u·ni·son (ynĭ-sən, -zən)
a. Identity of pitch; the interval of a perfect prime.
b. The combination of parts at the same pitch or in octaves.
2. The action of speaking the same words simultaneously: The children greeted their teacher in unison.
3. Performance of an action at the same time: crew members rowing in unison; pigeons wheeling in unison.
4. Agreement; concord: Their expectations were in unison.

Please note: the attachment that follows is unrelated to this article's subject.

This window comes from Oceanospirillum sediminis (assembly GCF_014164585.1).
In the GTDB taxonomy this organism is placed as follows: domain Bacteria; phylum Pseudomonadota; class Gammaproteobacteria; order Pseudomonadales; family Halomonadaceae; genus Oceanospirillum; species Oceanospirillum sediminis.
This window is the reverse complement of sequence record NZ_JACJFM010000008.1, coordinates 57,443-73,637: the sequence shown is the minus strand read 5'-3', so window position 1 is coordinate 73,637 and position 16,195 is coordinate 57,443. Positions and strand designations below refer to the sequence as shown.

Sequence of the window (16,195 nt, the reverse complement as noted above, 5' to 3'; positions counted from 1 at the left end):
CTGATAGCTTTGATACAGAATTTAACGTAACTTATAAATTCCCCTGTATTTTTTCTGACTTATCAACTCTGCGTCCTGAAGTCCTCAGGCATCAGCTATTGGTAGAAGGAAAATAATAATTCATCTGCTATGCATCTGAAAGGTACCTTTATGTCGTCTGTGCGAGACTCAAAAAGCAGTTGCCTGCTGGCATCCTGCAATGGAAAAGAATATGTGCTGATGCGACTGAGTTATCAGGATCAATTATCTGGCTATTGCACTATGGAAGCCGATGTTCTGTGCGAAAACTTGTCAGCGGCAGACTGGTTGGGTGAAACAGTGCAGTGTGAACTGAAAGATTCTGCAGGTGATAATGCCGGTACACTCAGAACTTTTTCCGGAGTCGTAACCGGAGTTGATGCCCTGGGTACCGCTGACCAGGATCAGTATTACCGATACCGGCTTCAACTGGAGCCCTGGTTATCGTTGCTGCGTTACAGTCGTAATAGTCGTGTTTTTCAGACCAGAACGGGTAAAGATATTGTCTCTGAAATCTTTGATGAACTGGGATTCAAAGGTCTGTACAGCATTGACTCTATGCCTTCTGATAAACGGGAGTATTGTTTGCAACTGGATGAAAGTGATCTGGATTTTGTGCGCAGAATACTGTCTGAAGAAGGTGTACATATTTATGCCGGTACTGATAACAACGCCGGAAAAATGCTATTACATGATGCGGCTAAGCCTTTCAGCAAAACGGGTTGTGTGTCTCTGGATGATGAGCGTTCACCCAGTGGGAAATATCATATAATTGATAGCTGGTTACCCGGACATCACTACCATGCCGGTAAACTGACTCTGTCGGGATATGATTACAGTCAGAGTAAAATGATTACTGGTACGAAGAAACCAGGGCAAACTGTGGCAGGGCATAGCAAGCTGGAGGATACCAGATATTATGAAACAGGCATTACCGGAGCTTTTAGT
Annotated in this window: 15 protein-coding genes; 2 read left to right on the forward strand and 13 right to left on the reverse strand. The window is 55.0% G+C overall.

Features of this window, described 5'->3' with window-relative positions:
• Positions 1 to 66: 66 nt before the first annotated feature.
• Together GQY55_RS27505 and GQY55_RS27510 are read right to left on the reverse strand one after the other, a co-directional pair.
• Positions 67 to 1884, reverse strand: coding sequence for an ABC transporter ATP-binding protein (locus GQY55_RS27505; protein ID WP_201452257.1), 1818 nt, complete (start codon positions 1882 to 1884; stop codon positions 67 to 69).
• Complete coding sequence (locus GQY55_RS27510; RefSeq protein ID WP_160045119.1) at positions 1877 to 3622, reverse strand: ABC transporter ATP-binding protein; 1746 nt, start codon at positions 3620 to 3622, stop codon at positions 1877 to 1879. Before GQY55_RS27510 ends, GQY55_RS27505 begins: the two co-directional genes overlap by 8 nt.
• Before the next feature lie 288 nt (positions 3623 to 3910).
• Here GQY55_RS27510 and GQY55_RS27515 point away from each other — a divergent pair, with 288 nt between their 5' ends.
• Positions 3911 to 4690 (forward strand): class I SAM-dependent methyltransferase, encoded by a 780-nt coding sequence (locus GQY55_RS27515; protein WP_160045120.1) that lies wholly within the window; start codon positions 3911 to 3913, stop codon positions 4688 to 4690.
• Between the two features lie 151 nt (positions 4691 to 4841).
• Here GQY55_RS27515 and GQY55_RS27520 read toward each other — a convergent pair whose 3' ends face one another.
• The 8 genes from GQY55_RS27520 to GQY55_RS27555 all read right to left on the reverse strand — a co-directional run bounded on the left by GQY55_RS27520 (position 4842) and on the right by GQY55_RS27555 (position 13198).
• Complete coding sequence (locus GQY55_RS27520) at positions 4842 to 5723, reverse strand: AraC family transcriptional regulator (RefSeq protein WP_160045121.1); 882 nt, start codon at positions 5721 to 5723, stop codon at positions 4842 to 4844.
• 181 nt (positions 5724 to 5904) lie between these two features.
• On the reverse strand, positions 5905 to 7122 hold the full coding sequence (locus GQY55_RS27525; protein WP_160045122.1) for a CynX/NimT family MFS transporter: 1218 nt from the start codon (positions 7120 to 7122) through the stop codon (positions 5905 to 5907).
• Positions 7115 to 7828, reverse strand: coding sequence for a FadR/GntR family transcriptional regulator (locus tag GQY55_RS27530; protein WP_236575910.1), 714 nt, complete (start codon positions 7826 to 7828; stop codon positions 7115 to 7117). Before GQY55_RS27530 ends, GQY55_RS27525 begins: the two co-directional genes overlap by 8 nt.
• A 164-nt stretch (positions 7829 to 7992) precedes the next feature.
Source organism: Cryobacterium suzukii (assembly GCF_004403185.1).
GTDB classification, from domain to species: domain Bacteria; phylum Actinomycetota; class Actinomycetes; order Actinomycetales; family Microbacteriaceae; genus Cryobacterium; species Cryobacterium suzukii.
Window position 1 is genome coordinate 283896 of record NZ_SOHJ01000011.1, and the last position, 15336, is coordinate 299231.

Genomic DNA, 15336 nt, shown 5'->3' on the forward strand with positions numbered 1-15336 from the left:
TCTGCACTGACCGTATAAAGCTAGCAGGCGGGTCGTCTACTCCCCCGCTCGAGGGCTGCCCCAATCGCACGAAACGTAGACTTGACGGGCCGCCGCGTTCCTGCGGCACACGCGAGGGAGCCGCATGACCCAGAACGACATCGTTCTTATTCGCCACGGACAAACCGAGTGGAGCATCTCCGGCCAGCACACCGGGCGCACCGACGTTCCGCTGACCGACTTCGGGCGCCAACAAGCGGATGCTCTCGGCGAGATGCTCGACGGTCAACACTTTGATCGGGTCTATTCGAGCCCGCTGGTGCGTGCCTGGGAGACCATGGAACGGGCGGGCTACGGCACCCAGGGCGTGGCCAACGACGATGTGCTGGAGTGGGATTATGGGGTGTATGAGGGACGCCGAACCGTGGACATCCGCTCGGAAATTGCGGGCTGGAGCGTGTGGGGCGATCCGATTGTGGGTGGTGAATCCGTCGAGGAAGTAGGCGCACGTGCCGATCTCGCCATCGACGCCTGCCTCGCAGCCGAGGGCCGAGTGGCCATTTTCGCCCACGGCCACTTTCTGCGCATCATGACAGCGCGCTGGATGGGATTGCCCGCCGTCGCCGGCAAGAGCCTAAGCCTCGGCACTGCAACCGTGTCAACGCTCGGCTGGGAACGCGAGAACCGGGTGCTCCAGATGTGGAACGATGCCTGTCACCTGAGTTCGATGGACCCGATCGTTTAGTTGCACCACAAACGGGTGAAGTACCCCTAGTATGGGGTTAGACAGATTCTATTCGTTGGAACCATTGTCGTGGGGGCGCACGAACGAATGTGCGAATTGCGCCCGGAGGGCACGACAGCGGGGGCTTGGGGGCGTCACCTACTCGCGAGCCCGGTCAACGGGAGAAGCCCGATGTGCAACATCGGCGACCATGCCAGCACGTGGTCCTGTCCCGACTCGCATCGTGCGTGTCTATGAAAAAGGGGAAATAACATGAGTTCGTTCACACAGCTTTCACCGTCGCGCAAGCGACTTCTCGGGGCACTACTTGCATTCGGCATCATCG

[Middle English, from Old French, from Medieval Latin ūnisonus, in unison, from Late Latin, monotonous : Latin ūni-, uni- + Latin sonus, sound; see swen- in the Appendix of Indo-European roots.]
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Indo-European & Semitic Roots Appendices
Thousands of entries in the dictionary include etymologies that trace their origins back to reconstructed proto-languages. You can obtain more information about these forms in our online appendices:
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